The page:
Climate change split not that wide

Climate change split not that wide

The study also reveals that people are more likely to support the same climate policy proposal when they think that their own political party supports it. Further, both Democrats and Republicans overestimate how much their peers oppose the ideas of the other party.

“Democratic and Republican citizens alike evaluate a carbon tax or cap and trade policy based on who proposed it—above and beyond their thoughts on the details of the policy, or on whether it is consistent with their beliefs about the importance of climate change,” says David Sherman, a professor of psychological and brain sciences at the University of California, Santa Barbara, and senior author of the paper, which appears in Perspectives on Psychological Science.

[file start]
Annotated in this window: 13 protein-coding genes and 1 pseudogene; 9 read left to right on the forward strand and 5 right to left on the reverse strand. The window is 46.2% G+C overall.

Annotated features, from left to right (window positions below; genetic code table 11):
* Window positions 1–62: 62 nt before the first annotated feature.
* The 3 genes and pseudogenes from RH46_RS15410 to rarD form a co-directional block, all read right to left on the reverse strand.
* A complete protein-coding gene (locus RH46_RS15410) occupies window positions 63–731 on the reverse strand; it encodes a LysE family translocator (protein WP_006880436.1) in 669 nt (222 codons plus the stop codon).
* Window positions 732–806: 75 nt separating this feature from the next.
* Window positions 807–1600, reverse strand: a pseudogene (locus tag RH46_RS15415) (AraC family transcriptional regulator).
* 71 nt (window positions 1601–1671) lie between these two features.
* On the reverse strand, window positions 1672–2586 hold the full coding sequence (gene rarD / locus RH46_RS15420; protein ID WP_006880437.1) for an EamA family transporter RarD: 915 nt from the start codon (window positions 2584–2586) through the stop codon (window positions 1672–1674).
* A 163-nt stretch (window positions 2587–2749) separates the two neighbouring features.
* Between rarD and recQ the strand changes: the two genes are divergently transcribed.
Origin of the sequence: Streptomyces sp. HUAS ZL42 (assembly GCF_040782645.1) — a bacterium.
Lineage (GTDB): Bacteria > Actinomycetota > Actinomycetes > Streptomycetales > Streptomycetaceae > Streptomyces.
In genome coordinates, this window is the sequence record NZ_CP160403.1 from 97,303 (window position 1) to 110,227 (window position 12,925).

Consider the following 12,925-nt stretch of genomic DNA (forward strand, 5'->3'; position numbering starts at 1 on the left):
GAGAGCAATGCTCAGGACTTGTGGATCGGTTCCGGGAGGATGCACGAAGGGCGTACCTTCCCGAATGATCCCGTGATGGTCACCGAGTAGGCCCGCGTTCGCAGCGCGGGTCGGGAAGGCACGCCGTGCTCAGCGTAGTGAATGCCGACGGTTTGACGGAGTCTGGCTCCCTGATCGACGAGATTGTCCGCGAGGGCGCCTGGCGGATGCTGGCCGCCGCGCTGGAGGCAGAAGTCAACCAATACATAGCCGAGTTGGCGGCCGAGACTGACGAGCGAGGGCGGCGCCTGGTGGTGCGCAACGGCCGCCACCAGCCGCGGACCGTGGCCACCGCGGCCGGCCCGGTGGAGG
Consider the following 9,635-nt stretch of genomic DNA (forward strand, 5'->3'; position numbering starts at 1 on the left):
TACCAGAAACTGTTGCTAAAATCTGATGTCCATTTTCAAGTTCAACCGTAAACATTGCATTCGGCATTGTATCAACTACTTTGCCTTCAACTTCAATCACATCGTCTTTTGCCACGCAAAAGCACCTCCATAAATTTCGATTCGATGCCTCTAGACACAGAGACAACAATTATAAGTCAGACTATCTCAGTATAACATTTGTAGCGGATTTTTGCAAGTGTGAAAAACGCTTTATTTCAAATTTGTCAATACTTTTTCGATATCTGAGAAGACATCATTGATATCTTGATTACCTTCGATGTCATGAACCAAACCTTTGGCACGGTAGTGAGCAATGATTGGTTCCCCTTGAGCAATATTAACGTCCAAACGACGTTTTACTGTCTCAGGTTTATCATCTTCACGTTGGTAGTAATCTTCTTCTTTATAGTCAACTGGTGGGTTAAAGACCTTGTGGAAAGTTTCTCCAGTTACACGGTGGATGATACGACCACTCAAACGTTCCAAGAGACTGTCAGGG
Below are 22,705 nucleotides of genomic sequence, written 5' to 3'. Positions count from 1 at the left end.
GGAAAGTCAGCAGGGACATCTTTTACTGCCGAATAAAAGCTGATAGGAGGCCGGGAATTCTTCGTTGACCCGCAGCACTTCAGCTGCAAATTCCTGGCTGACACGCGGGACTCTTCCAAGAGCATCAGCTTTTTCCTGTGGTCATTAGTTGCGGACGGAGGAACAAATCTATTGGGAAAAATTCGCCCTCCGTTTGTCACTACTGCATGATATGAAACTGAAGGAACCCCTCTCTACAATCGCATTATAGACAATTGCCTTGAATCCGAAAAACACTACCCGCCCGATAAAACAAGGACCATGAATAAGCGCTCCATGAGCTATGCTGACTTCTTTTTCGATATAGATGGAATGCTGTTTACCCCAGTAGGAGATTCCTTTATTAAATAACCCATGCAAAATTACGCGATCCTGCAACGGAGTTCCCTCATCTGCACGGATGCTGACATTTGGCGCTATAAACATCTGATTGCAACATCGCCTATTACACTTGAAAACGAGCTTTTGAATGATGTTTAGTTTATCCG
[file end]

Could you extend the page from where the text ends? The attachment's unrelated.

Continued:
“They do this despite stating themselves that policy considerations should be more important than partisanship.”

“We found that people routinely place party over policy and disagree for the sake of disagreeing,” says lead author Leaf Van Boven, a psychology and neuroscience professor at the University of Colorado at Boulder.

Source: Political split on climate change isn’t so wide after all – Futurity

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